Actually, it's correct; in the mathematical sense it is NOT possible to predict the outcome from any given starting position. This is because Conway's game of life has been proven to be Turing-complete, and computability theory proves that it is impossible to determine what a Turing-complete program will do in the general case over an arbitrarily long time. For example, there's no algorithm which can correctly tell you whether a program will eventually halt or continue forever in every case; there's no algorithmic short-cut to tell you the eventual outcome for any given starting arrangement. As they put it, "The only way to find out is to follow the rules of the game."

okey dokey. Never mind, lol.
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dylancatlow
Posts: 12,255
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10/29/2014 4:38:19 PM
Posted: 2 years ago
I think there are a number of problems with comparing this to abiogenesis. In the life game, you don't need a complex starting configuration to get something going, while in actual life the starting configuration required is as complex as life itself (comparing a contrived dot pattern to a living organism is kind of a joke). There's also the fact that in the life game, interactions between cells are limited to just a few options, while in real life matter and energy interact with far more complexity. And of course, the organism's environment is basically non-existent. They don't have to find food or configure themselves/adjust their behavior to external conditions or have any sort of organs. Nor do the life forms have to reproduce themselves, nor are there any choices when it comes to what the organisms are composed of (there's just one kind of material which behaves in exactly the same way as all the other material), nor is something like DNA involved. The conditions under which life would have had to transpire are so different that there's just no reason to compare them. It's like trying to probe the question "does communism work" with a party game.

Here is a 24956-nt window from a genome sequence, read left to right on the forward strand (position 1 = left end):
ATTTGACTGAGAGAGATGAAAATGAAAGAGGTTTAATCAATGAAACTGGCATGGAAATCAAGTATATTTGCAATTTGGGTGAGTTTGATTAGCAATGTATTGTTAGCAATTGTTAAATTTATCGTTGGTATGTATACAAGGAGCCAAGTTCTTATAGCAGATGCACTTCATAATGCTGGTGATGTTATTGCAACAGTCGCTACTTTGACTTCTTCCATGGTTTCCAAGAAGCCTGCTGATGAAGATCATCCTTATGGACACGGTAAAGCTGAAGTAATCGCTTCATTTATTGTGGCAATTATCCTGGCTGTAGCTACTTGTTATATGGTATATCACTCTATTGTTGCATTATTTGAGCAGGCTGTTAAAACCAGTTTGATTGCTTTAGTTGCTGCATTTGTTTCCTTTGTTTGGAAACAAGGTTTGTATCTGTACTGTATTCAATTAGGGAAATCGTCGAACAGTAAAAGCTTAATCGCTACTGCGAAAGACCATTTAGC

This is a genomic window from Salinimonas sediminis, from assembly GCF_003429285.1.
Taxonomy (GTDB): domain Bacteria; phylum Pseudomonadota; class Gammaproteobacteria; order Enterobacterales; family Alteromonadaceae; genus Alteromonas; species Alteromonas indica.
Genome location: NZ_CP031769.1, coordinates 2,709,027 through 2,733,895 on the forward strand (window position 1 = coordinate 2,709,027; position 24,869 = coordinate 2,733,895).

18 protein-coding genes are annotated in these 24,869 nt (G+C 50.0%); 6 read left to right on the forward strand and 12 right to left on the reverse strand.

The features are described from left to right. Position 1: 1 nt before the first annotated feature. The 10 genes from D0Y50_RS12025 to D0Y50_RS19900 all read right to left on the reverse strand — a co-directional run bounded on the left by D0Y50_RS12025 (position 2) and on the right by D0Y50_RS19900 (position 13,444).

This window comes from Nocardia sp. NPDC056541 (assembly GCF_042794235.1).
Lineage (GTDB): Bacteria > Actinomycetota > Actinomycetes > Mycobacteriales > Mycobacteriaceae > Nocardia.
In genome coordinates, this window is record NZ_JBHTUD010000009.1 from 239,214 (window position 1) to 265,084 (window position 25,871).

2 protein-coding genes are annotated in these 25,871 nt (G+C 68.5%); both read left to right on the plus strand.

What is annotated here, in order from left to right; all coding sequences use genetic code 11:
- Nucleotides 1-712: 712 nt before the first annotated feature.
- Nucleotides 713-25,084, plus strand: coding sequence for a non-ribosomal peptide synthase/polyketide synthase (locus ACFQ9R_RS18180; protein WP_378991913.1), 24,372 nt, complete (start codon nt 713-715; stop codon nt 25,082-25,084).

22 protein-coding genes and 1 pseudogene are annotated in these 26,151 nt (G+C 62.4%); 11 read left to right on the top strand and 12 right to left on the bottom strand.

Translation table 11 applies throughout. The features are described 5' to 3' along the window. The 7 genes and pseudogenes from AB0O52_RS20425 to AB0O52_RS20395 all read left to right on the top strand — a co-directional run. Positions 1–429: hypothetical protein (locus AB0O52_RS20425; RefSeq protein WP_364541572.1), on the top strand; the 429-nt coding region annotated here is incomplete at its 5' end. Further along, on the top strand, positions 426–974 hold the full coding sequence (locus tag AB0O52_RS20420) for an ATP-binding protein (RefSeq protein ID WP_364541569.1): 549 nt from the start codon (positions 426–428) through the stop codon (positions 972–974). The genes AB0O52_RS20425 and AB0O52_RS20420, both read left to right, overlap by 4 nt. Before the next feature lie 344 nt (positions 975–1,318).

RainbowDash52
Posts: 294
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10/29/2014 8:24:56 PM
Posted: 2 years ago
At 10/29/2014 4:38:19 PM, dylancatlow wrote:
I think there are a number of problems with comparing this to abiogenesis. In the life game, you don't need a complex starting configuration to get something going, while in actual life the starting configuration required is as complex as life itself

Actually, since Conway's game of life is turing complete and the laws of physics can be simulated by a turing machine, then if the laws of physics allows for starting off with a simple configuration and resulting in complex configuration, then the same can be true for Conway's game of life.

(comparing a contrived dot pattern to a living organism is kind of a joke). There's also the fact that in the life game, interactions between cells are limited to just a few options, while in real life matter and energy interact with far more complexity. And of course, the organism's environment is basically non-existent. They don't have to find food or configure themselves/adjust their behavior to external conditions or have any sort of organs. Nor do the life forms have to reproduce themselves, nor are there any choices when it comes to what the organisms are composed of (there's just one kind of material which behaves in exactly the same way as all the other material), nor is something like DNA involved. The conditions under which life would have had to transpire are so different that there's just no reason to compare them. It's like trying to probe the question "does communism work" with a party game.